Yes, a Dances With Wolves sequel would be nice indeed. Scrumptuous in fact, something could sink my teeth into. However, trailing off into talking of "Saving Private Ryan" as a plate of shit, doesn't sit too well with the old cannibal here. Nor does "The Patriot" or "Braveheart" deserve to be downed to size. One thing I always find amusing on this site is how it seems to be cool not to like the movies that the populus doesn't rush to see. So easy on the independent films, hard on the big ones. "The Patriot" especially was an awesome movie, and I don't know any American other than you who would watch such an amazing piece of film and go "Oh it's Inferior." Switching tracks to "Pearl Harbor," sure it has it's flaws, what movie doesn't? Hell, even "The Matrix" has flaws. However, although long in time and the romance fucking of poor old Benny Affleck sucked, it was not a disappointment whatsoever. The only thing I'd wanted at the end was the bombing of Nagasaki or Hiroshima, either or and I'd of been appeased. Yet,looking at it from another angle, I liked how it actually led into the future events with the very beginning of what would be the war on Japan. I must depart now, I'm having an old friend for dinner... And another thing, is the word "digress" the new thing to say now days? What the hell, did I miss a fucking meeting or something?! (Jabs a knife into the cold liver on his plate) Ahhhh....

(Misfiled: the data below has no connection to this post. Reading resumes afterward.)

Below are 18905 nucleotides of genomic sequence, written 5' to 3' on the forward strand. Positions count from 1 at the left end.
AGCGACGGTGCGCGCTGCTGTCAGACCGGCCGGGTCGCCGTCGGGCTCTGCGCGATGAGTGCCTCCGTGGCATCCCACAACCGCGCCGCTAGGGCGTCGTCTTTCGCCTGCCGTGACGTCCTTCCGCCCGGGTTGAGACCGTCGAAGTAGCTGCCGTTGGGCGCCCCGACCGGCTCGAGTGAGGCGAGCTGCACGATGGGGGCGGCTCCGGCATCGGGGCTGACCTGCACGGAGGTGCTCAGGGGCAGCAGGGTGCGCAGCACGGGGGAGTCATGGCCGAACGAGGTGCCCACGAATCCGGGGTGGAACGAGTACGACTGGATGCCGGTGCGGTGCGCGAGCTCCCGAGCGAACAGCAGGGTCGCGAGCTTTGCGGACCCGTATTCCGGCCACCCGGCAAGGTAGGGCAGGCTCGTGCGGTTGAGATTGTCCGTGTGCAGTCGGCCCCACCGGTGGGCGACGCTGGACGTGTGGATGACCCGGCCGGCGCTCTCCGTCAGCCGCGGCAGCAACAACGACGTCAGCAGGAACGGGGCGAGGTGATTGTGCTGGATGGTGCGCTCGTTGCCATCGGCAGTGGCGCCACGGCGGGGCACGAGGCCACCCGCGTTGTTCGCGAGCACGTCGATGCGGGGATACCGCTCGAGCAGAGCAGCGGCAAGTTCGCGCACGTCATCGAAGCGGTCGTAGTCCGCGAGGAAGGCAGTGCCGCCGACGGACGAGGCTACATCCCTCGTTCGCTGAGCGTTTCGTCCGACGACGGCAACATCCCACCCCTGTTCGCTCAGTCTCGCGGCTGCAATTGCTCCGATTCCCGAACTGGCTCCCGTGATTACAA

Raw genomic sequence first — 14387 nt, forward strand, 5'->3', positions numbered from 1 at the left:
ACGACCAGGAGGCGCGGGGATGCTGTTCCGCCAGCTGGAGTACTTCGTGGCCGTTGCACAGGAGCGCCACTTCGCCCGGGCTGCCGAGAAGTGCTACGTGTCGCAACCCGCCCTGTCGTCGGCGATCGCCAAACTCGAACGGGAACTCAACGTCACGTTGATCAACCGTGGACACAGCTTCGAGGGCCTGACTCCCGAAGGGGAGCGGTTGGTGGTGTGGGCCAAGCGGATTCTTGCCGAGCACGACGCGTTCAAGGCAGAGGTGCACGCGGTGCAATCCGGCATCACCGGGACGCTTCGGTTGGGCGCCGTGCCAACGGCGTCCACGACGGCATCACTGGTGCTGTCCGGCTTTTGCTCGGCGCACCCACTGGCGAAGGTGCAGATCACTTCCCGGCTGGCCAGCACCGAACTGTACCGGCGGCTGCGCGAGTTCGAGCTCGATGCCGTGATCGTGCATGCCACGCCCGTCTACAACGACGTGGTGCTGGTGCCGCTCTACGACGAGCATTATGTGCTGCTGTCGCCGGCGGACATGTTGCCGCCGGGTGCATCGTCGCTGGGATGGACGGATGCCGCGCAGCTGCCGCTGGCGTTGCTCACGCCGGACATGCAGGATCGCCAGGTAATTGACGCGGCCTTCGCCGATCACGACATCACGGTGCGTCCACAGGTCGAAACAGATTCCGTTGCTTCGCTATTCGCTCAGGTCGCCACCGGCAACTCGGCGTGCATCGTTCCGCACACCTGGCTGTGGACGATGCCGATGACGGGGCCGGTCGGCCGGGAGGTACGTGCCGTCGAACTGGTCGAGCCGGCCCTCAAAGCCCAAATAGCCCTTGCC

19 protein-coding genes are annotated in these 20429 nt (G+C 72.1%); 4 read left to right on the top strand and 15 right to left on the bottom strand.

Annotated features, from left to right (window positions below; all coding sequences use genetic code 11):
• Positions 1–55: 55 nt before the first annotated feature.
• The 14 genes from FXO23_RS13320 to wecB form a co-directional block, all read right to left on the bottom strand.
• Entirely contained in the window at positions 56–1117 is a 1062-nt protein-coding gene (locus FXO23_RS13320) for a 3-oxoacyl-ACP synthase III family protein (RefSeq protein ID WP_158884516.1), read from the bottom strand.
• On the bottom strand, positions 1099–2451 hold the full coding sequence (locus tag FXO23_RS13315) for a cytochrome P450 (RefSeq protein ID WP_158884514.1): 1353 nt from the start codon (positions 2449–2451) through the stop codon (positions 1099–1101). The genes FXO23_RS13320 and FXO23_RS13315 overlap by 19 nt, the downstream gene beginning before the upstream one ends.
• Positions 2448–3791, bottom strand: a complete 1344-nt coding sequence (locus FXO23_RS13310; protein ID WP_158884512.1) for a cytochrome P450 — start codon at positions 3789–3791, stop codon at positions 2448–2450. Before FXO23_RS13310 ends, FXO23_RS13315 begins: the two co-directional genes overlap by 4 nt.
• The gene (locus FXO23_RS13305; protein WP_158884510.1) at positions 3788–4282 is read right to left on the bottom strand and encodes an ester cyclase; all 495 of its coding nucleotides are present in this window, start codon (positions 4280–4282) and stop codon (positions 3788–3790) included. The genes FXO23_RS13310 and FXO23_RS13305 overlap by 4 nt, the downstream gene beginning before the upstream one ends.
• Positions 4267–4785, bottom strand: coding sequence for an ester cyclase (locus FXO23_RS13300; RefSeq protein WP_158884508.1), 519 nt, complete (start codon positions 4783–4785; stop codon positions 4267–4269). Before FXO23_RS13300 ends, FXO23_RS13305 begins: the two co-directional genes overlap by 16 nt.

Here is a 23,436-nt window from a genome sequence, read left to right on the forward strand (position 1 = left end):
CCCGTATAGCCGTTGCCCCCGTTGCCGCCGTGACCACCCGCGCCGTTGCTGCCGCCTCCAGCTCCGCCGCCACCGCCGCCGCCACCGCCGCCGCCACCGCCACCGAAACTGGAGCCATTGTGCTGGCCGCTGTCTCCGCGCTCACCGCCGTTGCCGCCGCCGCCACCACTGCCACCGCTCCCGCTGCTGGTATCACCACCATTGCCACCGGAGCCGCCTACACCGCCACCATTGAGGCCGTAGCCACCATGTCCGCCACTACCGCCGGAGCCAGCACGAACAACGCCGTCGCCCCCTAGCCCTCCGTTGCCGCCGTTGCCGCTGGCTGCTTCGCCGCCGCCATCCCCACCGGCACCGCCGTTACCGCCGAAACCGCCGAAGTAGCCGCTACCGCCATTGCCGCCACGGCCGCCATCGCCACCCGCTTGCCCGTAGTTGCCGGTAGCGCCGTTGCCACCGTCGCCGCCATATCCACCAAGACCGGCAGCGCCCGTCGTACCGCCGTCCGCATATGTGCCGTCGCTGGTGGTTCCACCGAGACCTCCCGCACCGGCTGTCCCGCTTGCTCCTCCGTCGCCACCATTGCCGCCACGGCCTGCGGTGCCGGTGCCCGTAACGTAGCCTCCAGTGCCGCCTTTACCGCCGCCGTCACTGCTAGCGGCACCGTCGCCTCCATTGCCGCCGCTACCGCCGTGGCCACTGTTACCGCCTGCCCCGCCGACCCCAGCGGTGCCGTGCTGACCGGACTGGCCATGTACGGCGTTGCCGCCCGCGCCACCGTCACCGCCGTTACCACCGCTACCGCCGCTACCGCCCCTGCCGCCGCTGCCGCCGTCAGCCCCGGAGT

June 4, 2001, 3:54 p.m. CST
I've some news for KabouterPlop, the Comanches, Sioux and Ojibwas (a tribe I happen to be a member of) are not "savages," noble or otherwise. In addition, like Chief Seattle's speech, whites also invented the Trail of Tears, the assassination of Crazy Horse, the massacres at Sand Creek and Wounded Knee and Indian reservations. During the wars, it was a capital crime for an Indian to leave the reservation to hunt Buffalo to feed a family the Bureau of Indian Affairs was happy to let starve. To put it in terms KabouterPlop might understand, leaving the reservation was like a Vietnamese leaving a "protected hamlet" (Vietnamese reservation) where they were at the mercy of people like former Sen. Bob Kerrey. (I guess Santayana got it right) If anyone is interested in a look at moden native life on film, try "Dance Me Outside" or "Smoke Signals."
June 4, 2001, 5:06 p.m. CST
by Mr. Impossible